This course helps the web security professional to mitigate these attacks using the recommended solution at the end of each module.

By course’s end, you will be familiar with various types of web hacks and be fully equipped to test and safeguard a web infrastructure against different real-time attack vectors.

Advanced Web Hacking and Security

This is an advanced course and helps build on foundation knowledge.

In this course, you will learn how cryptography, steganography, password cracking, game hacking, reverse engineering, and privilege escalation based attacks are performed in a simulated test environment ethically.

This course helps system security professionals mitigate these attacks. It is perfect for anybody who is passionate about developing their skills in the field of internet security.

Network Hacking and Security

Learn how wired and wireless network attacks are performed.

In this course, you will learn how wired and wireless network attacks are performed in a simulated test environment ethically.

This course helps the network security professional to mitigate each of these attacks. By course’s end, you will be well equipped to test and safeguard network infrastructure against attack.

System Hacking

Understand how cryptography, steganography, password cracking, game hacking, reverse engineering, and privilege escalation based attacks are performed.

In this course, you will learn how viruses, worms, Trojans, and backdoor-based attacks are performed in a simulated test environment ethically.

It has been designed to enable you to learn core concepts on malware and become familiar with how various types of attacks are performed.

Ultimately, you will come out fully prepared to test and safeguard a system against various real-time attack vectors.

Virus, Worm, Trojan, Backdoor & Antivirus-Malware and Security

Understand how viruses, worms, Trojans, and backdoor-based attacks are performed.

From viruses to social engineering, malicious hackers cause havoc with a wide range of attacks. This bundle takes you through all the common threats, one by one.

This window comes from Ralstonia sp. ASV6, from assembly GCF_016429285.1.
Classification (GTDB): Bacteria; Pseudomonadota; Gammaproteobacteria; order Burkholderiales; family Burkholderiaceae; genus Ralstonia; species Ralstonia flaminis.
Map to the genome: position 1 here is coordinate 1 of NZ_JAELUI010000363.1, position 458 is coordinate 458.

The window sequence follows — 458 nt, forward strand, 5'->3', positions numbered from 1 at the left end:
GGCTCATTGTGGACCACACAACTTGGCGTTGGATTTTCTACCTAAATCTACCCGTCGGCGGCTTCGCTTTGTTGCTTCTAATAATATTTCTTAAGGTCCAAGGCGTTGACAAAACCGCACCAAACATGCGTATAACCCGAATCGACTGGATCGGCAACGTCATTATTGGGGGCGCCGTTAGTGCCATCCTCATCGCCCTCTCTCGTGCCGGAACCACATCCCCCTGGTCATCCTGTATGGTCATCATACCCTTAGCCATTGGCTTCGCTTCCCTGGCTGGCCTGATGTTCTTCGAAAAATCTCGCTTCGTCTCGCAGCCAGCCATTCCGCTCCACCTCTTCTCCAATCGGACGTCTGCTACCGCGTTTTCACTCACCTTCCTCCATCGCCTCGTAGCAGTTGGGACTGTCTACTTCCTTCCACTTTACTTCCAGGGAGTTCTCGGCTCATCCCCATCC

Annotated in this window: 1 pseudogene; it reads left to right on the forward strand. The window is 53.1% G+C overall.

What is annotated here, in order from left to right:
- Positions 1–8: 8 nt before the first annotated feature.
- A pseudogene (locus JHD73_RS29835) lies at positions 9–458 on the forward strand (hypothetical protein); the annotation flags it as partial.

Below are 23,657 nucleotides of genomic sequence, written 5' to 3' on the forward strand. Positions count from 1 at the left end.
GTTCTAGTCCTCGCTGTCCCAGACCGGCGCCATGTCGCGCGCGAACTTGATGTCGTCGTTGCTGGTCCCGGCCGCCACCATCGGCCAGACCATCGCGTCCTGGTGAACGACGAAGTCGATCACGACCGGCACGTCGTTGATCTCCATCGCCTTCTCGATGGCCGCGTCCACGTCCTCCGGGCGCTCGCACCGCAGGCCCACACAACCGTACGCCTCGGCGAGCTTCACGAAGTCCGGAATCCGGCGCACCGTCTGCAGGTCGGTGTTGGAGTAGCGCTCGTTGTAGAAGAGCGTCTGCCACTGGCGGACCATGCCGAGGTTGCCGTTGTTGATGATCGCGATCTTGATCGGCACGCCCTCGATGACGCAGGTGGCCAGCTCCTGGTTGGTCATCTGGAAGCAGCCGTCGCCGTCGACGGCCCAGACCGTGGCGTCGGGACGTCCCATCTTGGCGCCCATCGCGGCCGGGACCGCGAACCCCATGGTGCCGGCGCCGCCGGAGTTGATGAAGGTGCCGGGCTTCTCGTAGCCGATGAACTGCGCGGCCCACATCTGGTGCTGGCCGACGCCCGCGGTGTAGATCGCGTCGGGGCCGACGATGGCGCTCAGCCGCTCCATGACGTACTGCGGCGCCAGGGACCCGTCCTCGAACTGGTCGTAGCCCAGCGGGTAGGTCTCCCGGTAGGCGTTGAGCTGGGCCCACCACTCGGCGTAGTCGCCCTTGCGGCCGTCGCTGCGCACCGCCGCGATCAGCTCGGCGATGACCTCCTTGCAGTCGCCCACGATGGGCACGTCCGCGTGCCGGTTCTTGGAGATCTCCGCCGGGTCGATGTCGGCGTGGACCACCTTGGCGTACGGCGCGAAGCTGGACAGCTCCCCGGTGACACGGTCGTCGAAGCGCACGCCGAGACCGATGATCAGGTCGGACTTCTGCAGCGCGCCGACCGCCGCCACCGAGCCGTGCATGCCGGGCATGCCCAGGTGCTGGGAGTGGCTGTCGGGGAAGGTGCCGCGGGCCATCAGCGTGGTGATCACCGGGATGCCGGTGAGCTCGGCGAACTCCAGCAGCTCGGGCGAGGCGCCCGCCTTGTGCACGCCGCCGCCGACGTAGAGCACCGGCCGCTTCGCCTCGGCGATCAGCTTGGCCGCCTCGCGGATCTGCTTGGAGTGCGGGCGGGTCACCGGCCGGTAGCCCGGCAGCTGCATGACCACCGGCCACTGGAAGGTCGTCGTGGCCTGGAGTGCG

Through hands-on lessons, you create your malware and discover how to secure your system.

How to Join Zero to Hero Cyber Security Hacker Bundle

If you have dreams of becoming an IT security professional, then this is the right way to begin.

For any business that uses online platforms, security is a significant concern. As a result, cybersecurity experts are in demand.

You do not need a college degree to enter this niche—the Zero to Hero Cyber Security Hacker Bundle offers eight courses that cover all the basics that will you get the career of your dreams.

So are you smart enough to invest?

It is the perfect way to start your security career, So what you are waiting for? The deal is for a limited time only.

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Equifax leaks its business model

Three lessons from Equifax for greater online security

The hacking of Equifax and the subsequent leaking of private data on an estimated 143 million people has created a furor that reaches from top governmental levels down to the little guys worried that their data is being distributed and misused all over the internet. There are big reasons to be concerned Equifax is not […]

The post Equifax leaks its business model appeared first on Avira Blog.

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Hacker Who Hacked US Spy Chief, FBI & CIA Director Gets 5-Year in Prison


Remember “Crackas With Attitude“?

The hacking group behind a series of embarrassing hacks that targeted personal email accounts of senior officials at the FBI, the CIA, and the White House, among other United States federal agencies in 2015.

A member of Crackas With Attitude, who was arrested last year in September, has now been sentenced to five years in federal prison.

Justin Liverman, a 25-year-old man from Morehead City, who was known under the online alias “D3F4ULT,” was arrested last year along with another member of the group—Andrew Otto Boggs, 23, of North Wilkesboro, who allegedly used the handle “INCURSIO.”

The duo hacked into multiple government organizations between October 2015 and February 2016. Boggs was sentenced to two years in prison on June 30, 2017, for his role.

Liverman pleaded guilty on January 6 this year to conspiracy to hack U.S. government computers and accounts and was sentenced to 5 years in prison on Friday. He will also be forced to pay $145,000 in restitution.

According to the plea agreement, “beginning in November 2015, Liverman conspired to attempt to intimidate and harass U.S. officials and their families by gaining unauthorized access to victims’ online accounts, among other things.”